Explainers can also come in the form of lists. CNN have utilised the list method to break down a day’s worth of news into 5 easy-to-understand segments. By varying topics in this way the audience is able to feel like they’ve gained a broader range of knowledge than if they just studied one story in-depth.

Launched in 2014 by Ezra Klein, Melissa Bell, and Matthew Yglesias, Vox is a website dedicated to explainer journalism.

“We live in a world of too much information and too little context. Too much noise and too little insight. And so Vox’s journalists candidly shepherd audiences through politics and policy, business and pop culture, food, science, and everything else that matters.” – Vox

With everything from articles to videos and even podcasts, Vox doesn’t turn down any opportunity for an explainer. Worldly, one of Vox’s many podcast series is a weekly look into foreign affairs and global issues.  Whilst international relations can often seem exceptionally complicated, journalists Yochi Dreazen, Jennifer Williams, and Zack Beauchamp are able to deconstruct these difficult topics with engaging discussion and revealing soundbites.

And last but not least, video explainers take full advantage of animation and visuals to make a topic accessible. Here the BBC have been able to break down the factious 7-year war in Syria.

 

Are audiences becoming dependent on explainers?

Journalists certainly aren’t short on complicated topics to cover, from Brexit to international trade wars there seems to be no end to the need for clarification and explanation. But this might have you wondering, are audiences become dependent on explainers to break down stories for them? Well, Sarah Marshall has the answer.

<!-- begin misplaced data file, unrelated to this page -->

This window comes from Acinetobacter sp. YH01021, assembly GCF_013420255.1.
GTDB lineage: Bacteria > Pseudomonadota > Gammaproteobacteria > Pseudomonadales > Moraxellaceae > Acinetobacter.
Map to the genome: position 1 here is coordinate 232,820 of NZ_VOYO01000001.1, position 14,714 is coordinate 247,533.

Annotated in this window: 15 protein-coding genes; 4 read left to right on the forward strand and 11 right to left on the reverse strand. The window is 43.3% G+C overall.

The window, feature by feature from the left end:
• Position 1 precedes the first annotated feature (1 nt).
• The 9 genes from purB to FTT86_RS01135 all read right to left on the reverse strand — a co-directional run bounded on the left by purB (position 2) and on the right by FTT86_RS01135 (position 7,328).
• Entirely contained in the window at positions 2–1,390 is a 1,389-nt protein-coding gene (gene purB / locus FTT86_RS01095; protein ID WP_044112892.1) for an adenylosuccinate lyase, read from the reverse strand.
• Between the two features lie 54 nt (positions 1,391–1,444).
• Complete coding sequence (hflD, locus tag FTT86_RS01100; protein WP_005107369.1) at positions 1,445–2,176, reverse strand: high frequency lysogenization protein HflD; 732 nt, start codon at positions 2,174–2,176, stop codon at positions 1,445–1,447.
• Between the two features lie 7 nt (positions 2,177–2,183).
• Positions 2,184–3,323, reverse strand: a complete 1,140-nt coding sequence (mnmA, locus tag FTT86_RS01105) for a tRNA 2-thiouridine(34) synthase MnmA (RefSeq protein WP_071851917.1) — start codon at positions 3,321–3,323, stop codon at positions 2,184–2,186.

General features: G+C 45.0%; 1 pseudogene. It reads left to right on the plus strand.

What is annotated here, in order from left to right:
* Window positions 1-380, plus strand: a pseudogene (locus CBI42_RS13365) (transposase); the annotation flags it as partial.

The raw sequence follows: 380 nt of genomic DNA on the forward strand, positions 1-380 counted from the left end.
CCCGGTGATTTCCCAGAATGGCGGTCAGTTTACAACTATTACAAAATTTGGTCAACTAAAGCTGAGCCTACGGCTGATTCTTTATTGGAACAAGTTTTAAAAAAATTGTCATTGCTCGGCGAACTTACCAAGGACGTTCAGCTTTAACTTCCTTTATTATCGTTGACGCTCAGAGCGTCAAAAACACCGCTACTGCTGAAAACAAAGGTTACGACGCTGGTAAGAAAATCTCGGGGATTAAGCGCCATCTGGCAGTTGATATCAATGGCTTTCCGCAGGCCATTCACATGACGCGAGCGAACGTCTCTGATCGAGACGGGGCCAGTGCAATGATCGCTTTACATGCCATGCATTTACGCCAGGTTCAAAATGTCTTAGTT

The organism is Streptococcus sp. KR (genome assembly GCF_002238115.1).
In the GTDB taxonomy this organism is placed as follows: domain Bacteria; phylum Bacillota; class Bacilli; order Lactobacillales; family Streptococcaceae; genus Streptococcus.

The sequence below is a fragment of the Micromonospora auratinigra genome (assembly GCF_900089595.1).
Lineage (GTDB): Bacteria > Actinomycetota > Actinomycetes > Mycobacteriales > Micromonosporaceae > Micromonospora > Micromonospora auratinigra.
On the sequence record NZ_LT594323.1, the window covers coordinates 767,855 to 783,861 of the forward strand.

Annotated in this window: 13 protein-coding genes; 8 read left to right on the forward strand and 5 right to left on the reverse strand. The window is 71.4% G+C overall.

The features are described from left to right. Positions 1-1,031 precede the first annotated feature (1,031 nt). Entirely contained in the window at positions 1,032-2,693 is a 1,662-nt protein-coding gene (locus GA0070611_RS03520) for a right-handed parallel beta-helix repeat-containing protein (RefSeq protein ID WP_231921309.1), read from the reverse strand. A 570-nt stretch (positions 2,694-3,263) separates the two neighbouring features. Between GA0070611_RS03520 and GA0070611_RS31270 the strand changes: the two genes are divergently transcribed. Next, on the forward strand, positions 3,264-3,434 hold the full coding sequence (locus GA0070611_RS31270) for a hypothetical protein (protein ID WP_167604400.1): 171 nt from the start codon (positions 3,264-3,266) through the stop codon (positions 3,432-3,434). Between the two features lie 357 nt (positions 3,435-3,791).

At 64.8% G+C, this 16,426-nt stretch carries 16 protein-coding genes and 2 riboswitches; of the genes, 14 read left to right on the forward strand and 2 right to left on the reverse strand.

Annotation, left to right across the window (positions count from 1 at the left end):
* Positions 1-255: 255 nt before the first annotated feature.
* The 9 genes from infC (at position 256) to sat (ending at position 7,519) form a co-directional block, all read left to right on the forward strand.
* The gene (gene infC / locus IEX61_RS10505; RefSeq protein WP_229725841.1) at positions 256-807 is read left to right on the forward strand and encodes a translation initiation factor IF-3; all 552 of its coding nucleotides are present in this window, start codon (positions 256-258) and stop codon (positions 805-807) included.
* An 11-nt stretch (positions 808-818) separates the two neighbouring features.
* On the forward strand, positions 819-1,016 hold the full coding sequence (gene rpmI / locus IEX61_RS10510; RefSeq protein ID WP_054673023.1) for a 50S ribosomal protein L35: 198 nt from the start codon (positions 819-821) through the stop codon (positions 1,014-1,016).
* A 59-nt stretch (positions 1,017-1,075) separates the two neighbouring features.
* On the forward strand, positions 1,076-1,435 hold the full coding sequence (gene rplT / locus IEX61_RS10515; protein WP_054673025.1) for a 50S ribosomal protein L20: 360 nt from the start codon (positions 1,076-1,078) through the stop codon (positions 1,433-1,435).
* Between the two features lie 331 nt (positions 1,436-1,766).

So it comes back to journalists having the capacity to properly explain things to their audience. How complicated a topic is doesn’t change, but the tools that journalists have at their disposal to explain them has developed and to keep their audience informed they’re going to keep using them.

What does the future hold for explainers?

Explainers have definitely found their place in online storytelling, but with constant fluctuations in how journalists reach their audience, explainers may have to adapt.

Social media sites have been a huge influence on how publishers pull their audience into particular stories. The 2017 Global Social Journalism Study found that 75 per cent of journalists thought that social media is “to a large extent” or “completely” necessary to promote and distribute their work.

But this isn’t necessarily a stable relationship. Facebook has been coming under a lot of pressure recently and their algorithm is set to change. This algorithm determines what type of content ends up in a user’s newsfeed, and content from media sites are expected to come second to posts from family and friends.

This means that short snappy explainer videos, designed especially for social media sites like Facebook might be about to take a hit.

So whilst explainers might have to adapt to a new social media landscape, it might mean that audiences start seeing more meaningful explainers instead of formulaic ones.

Feature image courtesy of: Jon S.